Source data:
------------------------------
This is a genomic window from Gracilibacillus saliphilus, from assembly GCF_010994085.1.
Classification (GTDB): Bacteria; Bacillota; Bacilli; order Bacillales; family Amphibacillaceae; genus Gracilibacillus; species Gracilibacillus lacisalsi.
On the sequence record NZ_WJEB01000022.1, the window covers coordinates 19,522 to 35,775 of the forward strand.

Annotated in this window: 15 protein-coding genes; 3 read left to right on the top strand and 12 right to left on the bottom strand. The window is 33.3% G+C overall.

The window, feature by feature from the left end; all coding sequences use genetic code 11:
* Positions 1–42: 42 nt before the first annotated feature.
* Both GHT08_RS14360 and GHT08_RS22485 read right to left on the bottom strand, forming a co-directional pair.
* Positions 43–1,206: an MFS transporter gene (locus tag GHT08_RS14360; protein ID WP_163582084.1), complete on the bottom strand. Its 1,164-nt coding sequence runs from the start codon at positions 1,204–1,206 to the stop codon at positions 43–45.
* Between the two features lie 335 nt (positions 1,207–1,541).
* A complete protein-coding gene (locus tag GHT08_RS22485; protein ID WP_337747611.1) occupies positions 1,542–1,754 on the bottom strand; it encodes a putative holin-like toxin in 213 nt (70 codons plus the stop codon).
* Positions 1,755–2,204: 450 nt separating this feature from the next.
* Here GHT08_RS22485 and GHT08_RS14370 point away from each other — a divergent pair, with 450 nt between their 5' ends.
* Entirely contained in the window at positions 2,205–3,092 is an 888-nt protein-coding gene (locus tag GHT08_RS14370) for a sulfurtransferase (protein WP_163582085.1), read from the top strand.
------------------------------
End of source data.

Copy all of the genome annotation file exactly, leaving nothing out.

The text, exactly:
This is a genomic window from Gracilibacillus saliphilus, from assembly GCF_010994085.1.
Classification (GTDB): Bacteria; Bacillota; Bacilli; order Bacillales; family Amphibacillaceae; genus Gracilibacillus; species Gracilibacillus lacisalsi.
On the sequence record NZ_WJEB01000022.1, the window covers coordinates 19,522 to 35,775 of the forward strand.

Annotated in this window: 15 protein-coding genes; 3 read left to right on the top strand and 12 right to left on the bottom strand. The window is 33.3% G+C overall.

The window, feature by feature from the left end; all coding sequences use genetic code 11:
* Positions 1–42: 42 nt before the first annotated feature.
* Both GHT08_RS14360 and GHT08_RS22485 read right to left on the bottom strand, forming a co-directional pair.
* Positions 43–1,206: an MFS transporter gene (locus tag GHT08_RS14360; protein ID WP_163582084.1), complete on the bottom strand. Its 1,164-nt coding sequence runs from the start codon at positions 1,204–1,206 to the stop codon at positions 43–45.
* Between the two features lie 335 nt (positions 1,207–1,541).
* A complete protein-coding gene (locus tag GHT08_RS22485; protein ID WP_337747611.1) occupies positions 1,542–1,754 on the bottom strand; it encodes a putative holin-like toxin in 213 nt (70 codons plus the stop codon).
* Positions 1,755–2,204: 450 nt separating this feature from the next.
* Here GHT08_RS22485 and GHT08_RS14370 point away from each other — a divergent pair, with 450 nt between their 5' ends.
* Entirely contained in the window at positions 2,205–3,092 is an 888-nt protein-coding gene (locus tag GHT08_RS14370) for a sulfurtransferase (protein WP_163582085.1), read from the top strand.